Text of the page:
Defendants Honeywell and Ford Motor appealed the District Court’s decision affirming the denial of “unconditional access” to numerous exhibits submitted in connection with “administering nine asbestos bankruptcies.” The court had previously permitted review of the documents for three months with certain limitations. However, unfettered access was denied as doing so would “pose an undue risk of identity theft and exposure to private medical information.” The court concluded that the bankruptcy code permitted protection from disclosure of information that would “create an undue risk of identity theft.” Although the common law presumption confers a broad right to the public to access filings in a bankruptcy case, those rights are still subject to interpretation under statute, according to the court. Moreover, the court noted that the decision in Orion Pictures Corp., set forth the principle that the public right to access those filings is not absolute. The court further found against the defendants’ argument that their First Amendment rights had been violated. The court found that the defendants had waived that argument by failing to support their claims in their brief and again at oral argument. The court, therefore, affirmed the district court’s decision, which it added was “thorough and well-reasoned.”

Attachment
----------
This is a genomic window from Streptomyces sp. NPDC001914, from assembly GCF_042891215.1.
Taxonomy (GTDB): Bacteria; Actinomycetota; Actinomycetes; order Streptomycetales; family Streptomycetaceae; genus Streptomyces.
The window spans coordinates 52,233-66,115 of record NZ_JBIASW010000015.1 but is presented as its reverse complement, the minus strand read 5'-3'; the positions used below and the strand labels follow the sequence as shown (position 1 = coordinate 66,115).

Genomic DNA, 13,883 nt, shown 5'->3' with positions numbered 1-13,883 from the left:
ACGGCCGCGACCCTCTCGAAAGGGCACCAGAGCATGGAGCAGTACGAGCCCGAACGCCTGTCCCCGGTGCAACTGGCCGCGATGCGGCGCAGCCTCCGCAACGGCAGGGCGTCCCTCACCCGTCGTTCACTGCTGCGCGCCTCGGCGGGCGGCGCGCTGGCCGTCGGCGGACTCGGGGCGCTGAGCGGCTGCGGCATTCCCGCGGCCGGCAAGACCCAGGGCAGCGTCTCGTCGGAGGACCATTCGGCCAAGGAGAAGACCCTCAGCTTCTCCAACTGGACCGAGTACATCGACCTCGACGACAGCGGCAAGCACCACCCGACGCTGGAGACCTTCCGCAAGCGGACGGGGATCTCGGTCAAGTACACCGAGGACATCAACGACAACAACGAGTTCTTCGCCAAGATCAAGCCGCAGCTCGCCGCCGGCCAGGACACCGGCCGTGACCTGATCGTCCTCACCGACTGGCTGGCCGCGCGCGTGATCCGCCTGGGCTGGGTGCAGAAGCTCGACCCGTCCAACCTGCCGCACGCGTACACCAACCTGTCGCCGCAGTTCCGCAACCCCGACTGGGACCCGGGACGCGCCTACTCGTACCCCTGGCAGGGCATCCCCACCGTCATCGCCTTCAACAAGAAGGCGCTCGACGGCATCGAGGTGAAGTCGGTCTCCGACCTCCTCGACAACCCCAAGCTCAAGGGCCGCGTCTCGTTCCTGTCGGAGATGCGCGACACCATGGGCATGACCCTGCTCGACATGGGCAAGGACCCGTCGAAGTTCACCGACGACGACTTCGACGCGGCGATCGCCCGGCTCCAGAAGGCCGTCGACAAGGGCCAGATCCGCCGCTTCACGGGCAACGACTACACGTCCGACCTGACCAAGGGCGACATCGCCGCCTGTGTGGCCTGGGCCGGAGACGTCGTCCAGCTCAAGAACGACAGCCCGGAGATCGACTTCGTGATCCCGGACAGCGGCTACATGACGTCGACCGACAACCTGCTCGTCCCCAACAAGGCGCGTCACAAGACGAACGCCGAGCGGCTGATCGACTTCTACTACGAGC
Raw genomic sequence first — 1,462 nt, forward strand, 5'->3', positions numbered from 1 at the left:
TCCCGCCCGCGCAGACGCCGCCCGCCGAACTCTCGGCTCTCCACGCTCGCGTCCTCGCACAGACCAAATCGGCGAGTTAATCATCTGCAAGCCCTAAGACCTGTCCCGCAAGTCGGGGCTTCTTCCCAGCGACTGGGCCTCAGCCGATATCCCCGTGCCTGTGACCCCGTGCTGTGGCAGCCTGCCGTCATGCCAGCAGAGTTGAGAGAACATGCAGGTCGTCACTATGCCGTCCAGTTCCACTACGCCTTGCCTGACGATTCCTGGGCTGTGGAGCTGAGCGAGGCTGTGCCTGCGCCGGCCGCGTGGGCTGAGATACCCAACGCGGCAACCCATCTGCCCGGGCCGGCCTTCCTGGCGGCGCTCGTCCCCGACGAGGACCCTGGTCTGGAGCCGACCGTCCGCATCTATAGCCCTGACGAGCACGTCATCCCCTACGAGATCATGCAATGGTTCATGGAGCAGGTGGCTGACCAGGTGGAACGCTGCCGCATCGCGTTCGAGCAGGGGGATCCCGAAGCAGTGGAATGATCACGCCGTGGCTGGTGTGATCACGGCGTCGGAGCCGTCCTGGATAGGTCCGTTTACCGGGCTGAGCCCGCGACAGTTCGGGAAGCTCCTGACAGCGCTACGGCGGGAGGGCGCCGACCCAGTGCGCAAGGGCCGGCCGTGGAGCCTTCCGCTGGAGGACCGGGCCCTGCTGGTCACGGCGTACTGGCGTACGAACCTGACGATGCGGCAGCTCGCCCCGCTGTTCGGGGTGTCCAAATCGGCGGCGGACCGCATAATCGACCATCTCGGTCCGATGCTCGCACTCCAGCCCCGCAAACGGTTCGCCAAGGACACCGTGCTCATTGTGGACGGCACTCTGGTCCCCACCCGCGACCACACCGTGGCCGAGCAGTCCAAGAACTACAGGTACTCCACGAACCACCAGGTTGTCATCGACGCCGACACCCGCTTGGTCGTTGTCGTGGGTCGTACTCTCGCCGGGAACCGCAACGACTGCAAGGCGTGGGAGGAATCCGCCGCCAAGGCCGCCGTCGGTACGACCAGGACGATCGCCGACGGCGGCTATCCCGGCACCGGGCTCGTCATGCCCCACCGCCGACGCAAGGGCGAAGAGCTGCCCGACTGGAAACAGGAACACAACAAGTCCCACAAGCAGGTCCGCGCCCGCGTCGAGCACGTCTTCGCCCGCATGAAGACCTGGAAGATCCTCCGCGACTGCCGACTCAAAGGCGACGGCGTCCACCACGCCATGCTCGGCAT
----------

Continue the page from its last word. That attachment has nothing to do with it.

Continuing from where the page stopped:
Read the case decision here.